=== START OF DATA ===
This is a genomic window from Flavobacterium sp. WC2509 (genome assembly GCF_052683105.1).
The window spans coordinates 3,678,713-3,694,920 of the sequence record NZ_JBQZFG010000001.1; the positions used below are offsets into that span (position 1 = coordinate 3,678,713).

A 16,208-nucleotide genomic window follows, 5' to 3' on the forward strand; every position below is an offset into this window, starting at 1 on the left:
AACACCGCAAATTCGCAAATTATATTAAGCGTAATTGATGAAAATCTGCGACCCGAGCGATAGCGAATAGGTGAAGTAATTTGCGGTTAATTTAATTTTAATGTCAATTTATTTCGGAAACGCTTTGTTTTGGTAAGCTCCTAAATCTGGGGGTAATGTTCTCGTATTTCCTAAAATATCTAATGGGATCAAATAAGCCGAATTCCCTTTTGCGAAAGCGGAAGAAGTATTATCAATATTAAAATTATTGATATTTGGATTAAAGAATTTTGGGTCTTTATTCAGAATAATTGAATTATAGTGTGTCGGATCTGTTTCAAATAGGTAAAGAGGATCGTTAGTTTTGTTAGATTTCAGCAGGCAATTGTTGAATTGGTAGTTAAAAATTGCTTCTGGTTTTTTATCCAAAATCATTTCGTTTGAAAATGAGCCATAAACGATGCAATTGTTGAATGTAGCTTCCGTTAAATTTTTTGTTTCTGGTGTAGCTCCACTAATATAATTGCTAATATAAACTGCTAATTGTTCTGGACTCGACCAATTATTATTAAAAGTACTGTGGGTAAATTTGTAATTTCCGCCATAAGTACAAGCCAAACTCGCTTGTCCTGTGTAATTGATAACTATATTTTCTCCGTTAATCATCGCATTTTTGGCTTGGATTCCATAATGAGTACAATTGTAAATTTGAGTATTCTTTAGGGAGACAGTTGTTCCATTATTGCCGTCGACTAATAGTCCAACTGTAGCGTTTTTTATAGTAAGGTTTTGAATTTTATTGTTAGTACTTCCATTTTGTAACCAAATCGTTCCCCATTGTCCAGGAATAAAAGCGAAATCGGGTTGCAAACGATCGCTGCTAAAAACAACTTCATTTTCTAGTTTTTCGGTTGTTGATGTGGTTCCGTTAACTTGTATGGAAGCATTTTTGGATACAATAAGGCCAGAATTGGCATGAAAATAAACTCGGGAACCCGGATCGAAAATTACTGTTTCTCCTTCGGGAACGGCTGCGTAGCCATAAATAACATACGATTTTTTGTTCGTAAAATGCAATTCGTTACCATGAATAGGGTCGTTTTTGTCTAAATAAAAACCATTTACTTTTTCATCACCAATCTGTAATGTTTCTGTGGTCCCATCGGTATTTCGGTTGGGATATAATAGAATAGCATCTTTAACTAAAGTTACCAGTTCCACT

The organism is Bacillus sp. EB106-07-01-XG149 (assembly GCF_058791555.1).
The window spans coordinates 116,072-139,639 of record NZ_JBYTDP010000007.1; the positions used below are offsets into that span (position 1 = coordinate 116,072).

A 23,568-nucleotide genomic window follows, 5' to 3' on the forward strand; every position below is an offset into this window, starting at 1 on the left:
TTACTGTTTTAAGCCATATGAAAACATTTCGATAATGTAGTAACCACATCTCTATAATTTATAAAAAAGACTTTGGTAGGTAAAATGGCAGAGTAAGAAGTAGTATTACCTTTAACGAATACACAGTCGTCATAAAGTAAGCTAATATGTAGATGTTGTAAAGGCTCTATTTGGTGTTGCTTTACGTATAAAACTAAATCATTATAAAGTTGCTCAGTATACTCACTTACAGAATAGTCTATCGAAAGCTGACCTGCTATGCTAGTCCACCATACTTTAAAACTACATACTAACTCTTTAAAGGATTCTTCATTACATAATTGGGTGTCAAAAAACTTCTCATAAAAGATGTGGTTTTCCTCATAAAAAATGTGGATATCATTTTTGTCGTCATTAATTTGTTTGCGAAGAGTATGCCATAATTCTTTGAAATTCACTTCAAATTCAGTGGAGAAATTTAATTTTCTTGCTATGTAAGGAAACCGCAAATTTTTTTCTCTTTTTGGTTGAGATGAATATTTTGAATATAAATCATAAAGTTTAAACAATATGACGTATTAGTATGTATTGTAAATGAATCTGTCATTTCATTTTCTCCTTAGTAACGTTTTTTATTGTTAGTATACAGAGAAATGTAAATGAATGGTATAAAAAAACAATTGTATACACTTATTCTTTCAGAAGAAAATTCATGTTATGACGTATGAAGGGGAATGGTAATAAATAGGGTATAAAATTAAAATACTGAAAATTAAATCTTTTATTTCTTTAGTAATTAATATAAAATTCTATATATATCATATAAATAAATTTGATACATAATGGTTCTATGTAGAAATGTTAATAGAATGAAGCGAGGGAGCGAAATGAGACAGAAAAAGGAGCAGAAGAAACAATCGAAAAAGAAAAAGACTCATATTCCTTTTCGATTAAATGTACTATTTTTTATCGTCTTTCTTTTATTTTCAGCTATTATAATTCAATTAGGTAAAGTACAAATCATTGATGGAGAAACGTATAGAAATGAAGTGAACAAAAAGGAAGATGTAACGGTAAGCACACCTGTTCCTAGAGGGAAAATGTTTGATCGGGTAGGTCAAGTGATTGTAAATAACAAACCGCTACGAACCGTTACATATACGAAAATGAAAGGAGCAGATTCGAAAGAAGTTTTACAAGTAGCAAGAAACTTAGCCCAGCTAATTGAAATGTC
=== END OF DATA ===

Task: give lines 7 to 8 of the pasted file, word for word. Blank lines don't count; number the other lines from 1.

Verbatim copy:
A 23,568-nucleotide genomic window follows, 5' to 3' on the forward strand; every position below is an offset into this window, starting at 1 on the left:
TTACTGTTTTAAGCCATATGAAAACATTTCGATAATGTAGTAACCACATCTCTATAATTTATAAAAAAGACTTTGGTAGGTAAAATGGCAGAGTAAGAAGTAGTATTACCTTTAACGAATACACAGTCGTCATAAAGTAAGCTAATATGTAGATGTTGTAAAGGCTCTATTTGGTGTTGCTTTACGTATAAAACTAAATCATTATAAAGTTGCTCAGTATACTCACTTACAGAATAGTCTATCGAAAGCTGACCTGCTATGCTAGTCCACCATACTTTAAAACTACATACTAACTCTTTAAAGGATTCTTCATTACATAATTGGGTGTCAAAAAACTTCTCATAAAAGATGTGGTTTTCCTCATAAAAAATGTGGATATCATTTTTGTCGTCATTAATTTGTTTGCGAAGAGTATGCCATAATTCTTTGAAATTCACTTCAAATTCAGTGGAGAAATTTAATTTTCTTGCTATGTAAGGAAACCGCAAATTTTTTTCTCTTTTTGGTTGAGATGAATATTTTGAATATAAATCATAAAGTTTAAACAATATGACGTATTAGTATGTATTGTAAATGAATCTGTCATTTCATTTTCTCCTTAGTAACGTTTTTTATTGTTAGTATACAGAGAAATGTAAATGAATGGTATAAAAAAACAATTGTATACACTTATTCTTTCAGAAGAAAATTCATGTTATGACGTATGAAGGGGAATGGTAATAAATAGGGTATAAAATTAAAATACTGAAAATTAAATCTTTTATTTCTTTAGTAATTAATATAAAATTCTATATATATCATATAAATAAATTTGATACATAATGGTTCTATGTAGAAATGTTAATAGAATGAAGCGAGGGAGCGAAATGAGACAGAAAAAGGAGCAGAAGAAACAATCGAAAAAGAAAAAGACTCATATTCCTTTTCGATTAAATGTACTATTTTTTATCGTCTTTCTTTTATTTTCAGCTATTATAATTCAATTAGGTAAAGTACAAATCATTGATGGAGAAACGTATAGAAATGAAGTGAACAAAAAGGAAGATGTAACGGTAAGCACACCTGTTCCTAGAGGGAAAATGTTTGATCGGGTAGGTCAAGTGATTGTAAATAACAAACCGCTACGAACCGTTACATATACGAAAATGAAAGGAGCAGATTCGAAAGAAGTTTTACAAGTAGCAAGAAACTTAGCCCAGCTAATTGAAATGTC